AUSTIN — Ron Howard remembers the Alamo as well as “The Alamo.”
Though he remains mum whether a retelling of the tale for Disney will be his next film, he is scouting Texas locations for the film with producers Brian Grazer and Todd Hallowell.
The helmer held a press confab here Monday, discussing the project with Texas Gov. Rick Perry before a portrait of Sam Houston in the Governor’s Mansion.
Howard and Grazer’s Imagine Entertainment is based at Universal, but occasionally makes films for other studios, such as the Touchstone pic “Ransom.”
Howard vowed that his version, penned by John Sayles, would deal with many of the historical complexities — including the Mexican point of view — that were glossed over in John Wayne’s 1960 film.
Also to be dealt with would be Alamo heroes William Barret Travis’ serial marital infidelities, Jim Bowie’s slave trading and Davy Crockett’s overall political incorrectness.
“I believe audiences are ready to embrace the complexities of the film, but it still boils down to heroism,” Howard said. “The simplistic approach is not appropriate and it’s not interesting. We know there will be limitations and controversies.”
Previous reports have had filming of a Sayles-penned script beginning as early as this summer near Austin and in North Carolina.
But Tom Copeland, director of the Texas Film Commission, said it might be fall before filming could begin, because of the massive sets that would need to be constructed.
And Howard said he still has to convince studios to shoot in Texas, not Canada.
“It wouldn’t quite make sense to make it anywhere else,” said Howard, who added that actor Russell Crowe suggested he discuss the project with Perry.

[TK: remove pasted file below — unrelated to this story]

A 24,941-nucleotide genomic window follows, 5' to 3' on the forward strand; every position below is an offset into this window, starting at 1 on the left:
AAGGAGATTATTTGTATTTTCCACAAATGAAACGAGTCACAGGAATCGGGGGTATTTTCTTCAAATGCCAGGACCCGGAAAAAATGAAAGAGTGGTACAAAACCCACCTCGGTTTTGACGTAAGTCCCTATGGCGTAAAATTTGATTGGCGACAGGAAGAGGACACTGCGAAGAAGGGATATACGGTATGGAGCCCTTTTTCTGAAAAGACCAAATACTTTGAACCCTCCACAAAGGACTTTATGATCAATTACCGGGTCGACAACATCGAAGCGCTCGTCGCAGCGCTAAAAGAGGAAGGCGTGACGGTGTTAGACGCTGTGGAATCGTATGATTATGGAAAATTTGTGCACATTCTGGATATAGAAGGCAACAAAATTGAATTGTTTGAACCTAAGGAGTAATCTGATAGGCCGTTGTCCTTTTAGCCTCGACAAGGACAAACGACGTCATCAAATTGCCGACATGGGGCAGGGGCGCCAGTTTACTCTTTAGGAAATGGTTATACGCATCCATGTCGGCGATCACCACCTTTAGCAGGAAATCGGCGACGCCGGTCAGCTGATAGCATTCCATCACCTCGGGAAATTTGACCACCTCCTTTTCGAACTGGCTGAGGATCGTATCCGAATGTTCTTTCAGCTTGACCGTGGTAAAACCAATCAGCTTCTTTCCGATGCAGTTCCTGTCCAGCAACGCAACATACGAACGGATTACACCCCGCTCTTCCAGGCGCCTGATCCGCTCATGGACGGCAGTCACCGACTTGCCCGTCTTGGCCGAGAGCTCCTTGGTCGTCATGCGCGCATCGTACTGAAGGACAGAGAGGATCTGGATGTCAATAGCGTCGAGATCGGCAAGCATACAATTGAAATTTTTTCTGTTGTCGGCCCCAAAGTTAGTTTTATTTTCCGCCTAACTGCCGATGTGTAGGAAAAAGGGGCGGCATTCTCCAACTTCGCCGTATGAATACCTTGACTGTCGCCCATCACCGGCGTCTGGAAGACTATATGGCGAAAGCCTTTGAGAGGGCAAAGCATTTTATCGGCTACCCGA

Australian Crowe has become an honorary Texan himself. “Texas” is the name of the documentary about Crowe’s band, 30 Odd Foot Of Grunts. The pic, which follows the band’s performance at an Austin club, screened at last week’s SXSW Film Festival. The band also performed at the birthday party of Perry’s daughter.
Copeland said it would be a major blow if the legend of Texas were filmed elsewhere, particularly if it falls victim to the filming incentives and devalued Canadian dollar that have sent so many U.S. productions across the border.
“We’re just pleased they’re here and considering it as strongly as they are,” Copeland told reporters huddled in the Governor’s Mansion entrance — just a few feet from a massive painting of the Alamo battle in which Crockett wields a rifle butt as a weapon against the attacking Mexican Army.
Howard, who shot the telefilms “Cotton Candy” and “Skyward” in Texas early in his career, said he hopes to hire a large percentage of his crew from the Lone Star State if his plans work out.
(Joe O’Connell is a free-lancer based in San Antonio. Dana Harris contributed to this report.)